“What I Learned Today,” With Jeff Smith: How To Read Tire Dates

We inadvertently cropped out most of the DOT label (the T is visible on the far left) but the date code is obvious. This 2704 code makes this a nearly ancient tire as it was built in the 27th week of 2004.

This simple bit of knowledge can come in handy when buying a used car, pulling a car out of long-term storage, or inspecting used tires. The key thing to remember is that tires are not like vintage wine – they do not age well. Even without visual symptoms like stress cracks or splits in the tread, tires still deteriorate over time. According to the tire industry, the average effective lifespan is less than 10 years. 

Tire manufacturers began dating tires in the 1970s, but the code changed at the beginning of the 21st century. The current process for any tire built since 2000 is an embossed code on the sidewall starting with the federal government’s Department of Transportation (DOT) followed by a series of letters ending in four digits. The first two numbers are the week of manufacture with the second two digits being the year. So a code of 2919 means that the tire was built in the 29th week of 2019.

A friend recently suffered this highway tire failure on his big-block Chevelle and subsequently discovered his tires were 15 years old. The tire did not exhibit any obvious age cracks or other symptoms, but it still failed, fairly spectacularly. The potential damage could have been much worse than just a flat tire. (Photo by Greg Smith.)

Before the year 2000, the code was only three digits and far less accurate. Again the first two numbers represented the week while the final number was the year. So a date code listed as 299 would represent the 29th week of 1979, 1989, or 1999. This makes accurately determining the age of these earlier tires a guessing game. But frankly, any tire from even 1999 is well into its second decade and unless the tire is historically significant, it’s certainly not worth using.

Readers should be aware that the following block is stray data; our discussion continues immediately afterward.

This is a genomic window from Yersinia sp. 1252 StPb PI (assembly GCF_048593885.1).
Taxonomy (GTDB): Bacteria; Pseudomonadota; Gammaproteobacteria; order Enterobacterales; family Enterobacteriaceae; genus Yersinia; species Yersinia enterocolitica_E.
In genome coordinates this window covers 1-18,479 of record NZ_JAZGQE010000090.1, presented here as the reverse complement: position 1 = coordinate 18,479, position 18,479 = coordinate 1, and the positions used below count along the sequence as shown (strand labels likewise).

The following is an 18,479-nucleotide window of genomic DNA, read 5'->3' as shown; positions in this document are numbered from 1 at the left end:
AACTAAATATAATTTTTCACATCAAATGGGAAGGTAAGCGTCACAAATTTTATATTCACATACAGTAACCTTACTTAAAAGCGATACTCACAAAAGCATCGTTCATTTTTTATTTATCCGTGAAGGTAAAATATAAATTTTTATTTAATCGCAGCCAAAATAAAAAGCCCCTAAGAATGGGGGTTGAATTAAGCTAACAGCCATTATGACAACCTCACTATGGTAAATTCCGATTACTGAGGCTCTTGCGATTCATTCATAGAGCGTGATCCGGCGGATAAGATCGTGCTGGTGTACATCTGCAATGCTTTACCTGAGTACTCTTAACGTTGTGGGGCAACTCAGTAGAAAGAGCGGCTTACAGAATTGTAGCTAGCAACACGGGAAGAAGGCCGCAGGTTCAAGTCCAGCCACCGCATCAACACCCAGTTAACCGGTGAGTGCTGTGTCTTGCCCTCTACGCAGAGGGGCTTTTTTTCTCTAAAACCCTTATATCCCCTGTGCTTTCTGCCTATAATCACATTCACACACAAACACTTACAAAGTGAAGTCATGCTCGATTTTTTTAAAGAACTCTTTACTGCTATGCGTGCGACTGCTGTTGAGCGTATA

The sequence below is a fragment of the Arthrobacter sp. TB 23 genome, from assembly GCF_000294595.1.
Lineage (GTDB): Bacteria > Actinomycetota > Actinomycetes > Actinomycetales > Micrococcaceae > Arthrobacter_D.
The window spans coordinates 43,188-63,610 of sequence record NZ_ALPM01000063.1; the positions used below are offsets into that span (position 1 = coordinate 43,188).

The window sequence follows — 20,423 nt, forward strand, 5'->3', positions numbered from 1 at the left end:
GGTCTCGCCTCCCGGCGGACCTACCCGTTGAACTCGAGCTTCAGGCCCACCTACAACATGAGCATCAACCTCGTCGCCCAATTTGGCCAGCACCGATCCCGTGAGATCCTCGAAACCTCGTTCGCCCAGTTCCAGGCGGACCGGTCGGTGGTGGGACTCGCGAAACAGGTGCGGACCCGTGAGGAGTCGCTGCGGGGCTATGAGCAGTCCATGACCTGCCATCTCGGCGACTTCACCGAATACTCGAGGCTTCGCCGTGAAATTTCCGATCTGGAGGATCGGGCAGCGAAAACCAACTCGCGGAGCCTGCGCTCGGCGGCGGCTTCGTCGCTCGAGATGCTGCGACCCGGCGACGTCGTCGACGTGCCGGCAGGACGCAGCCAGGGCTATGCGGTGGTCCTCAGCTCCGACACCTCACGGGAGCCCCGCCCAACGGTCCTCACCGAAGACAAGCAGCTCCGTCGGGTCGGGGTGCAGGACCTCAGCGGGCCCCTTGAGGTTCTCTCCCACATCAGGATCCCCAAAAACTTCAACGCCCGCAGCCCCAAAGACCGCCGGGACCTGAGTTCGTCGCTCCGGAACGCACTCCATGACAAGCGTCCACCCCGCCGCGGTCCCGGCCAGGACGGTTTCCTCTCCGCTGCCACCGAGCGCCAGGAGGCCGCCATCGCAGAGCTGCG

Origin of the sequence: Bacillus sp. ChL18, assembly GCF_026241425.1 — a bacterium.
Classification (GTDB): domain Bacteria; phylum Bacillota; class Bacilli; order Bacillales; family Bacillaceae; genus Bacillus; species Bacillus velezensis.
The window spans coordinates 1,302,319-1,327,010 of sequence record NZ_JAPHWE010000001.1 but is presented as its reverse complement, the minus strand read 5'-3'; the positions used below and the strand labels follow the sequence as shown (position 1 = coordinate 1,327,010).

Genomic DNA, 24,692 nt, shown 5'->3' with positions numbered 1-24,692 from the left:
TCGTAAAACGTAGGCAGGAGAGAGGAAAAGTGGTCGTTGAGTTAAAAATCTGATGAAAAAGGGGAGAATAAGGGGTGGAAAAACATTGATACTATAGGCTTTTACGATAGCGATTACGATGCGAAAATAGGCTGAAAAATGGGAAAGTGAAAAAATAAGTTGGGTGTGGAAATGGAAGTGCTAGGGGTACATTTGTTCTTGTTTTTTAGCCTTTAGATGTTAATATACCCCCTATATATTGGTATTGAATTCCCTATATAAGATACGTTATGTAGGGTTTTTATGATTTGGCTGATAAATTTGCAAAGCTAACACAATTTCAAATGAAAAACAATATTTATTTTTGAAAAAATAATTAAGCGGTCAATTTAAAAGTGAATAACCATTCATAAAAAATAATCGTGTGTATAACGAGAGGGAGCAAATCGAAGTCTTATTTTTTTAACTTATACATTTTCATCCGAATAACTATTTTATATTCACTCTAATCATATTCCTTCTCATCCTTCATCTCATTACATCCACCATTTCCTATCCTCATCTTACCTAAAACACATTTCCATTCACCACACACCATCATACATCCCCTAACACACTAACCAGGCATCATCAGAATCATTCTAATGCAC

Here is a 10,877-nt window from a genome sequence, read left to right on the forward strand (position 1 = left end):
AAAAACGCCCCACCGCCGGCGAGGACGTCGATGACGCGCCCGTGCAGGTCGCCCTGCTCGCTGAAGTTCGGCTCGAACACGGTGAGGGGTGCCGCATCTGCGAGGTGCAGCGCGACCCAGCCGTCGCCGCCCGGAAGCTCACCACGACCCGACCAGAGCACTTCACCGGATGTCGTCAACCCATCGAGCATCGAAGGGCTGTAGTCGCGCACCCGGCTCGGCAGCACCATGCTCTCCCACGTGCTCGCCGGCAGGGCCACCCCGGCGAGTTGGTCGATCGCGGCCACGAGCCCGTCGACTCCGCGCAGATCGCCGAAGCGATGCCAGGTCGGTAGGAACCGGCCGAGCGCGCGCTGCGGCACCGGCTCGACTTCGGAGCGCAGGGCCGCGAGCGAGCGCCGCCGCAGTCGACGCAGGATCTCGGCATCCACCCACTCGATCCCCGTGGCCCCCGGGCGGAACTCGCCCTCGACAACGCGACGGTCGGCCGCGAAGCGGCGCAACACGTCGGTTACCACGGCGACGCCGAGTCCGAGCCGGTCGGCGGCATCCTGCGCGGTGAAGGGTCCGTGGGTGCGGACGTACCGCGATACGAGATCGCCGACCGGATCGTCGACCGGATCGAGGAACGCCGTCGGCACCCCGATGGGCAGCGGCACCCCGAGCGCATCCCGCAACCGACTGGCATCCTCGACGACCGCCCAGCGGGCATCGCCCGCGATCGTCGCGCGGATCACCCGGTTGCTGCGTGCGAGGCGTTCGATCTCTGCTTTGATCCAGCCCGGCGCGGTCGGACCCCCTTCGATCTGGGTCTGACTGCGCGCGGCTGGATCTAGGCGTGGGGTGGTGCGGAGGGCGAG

One way to date three-digit code tires would be based on the sizing. If the tire is using a P-metric designation like 255/40R16 for example, then this is probably a tire from the late ’80s or perhaps early ’90s, since that’s when the P-metric sizing began. If the size uses the older alpha-numeric sizing (L78-15 for example), then that’s likely a ’70s tire as this designation started in 1967. 

The tire industry standard for the age of tires maintains that a tire more than 6 years old, regardless of tread condition, should be replaced. This is not a hard and fast rule, but more of a safety guideline. In many states, like California, tire stores will not service a tire that is more than six years old, for liability reasons. But if you know the age of your tires, you at least will have some information that will make your next project a little safer. 

About the author

Jeff Smith

Jeff Smith, a 35-year veteran of automotive journalism, comes to Power Automedia after serving as the senior technical editor at Car Craft magazine. An Iowa native, Smith served a variety of roles at Car Craft before moving to the senior editor role at Hot Rod and Chevy High Performance, and ultimately returning to Car Craft. An accomplished engine builder and technical expert, he will focus on the tech-heavy content that is the foundation of EngineLabs.
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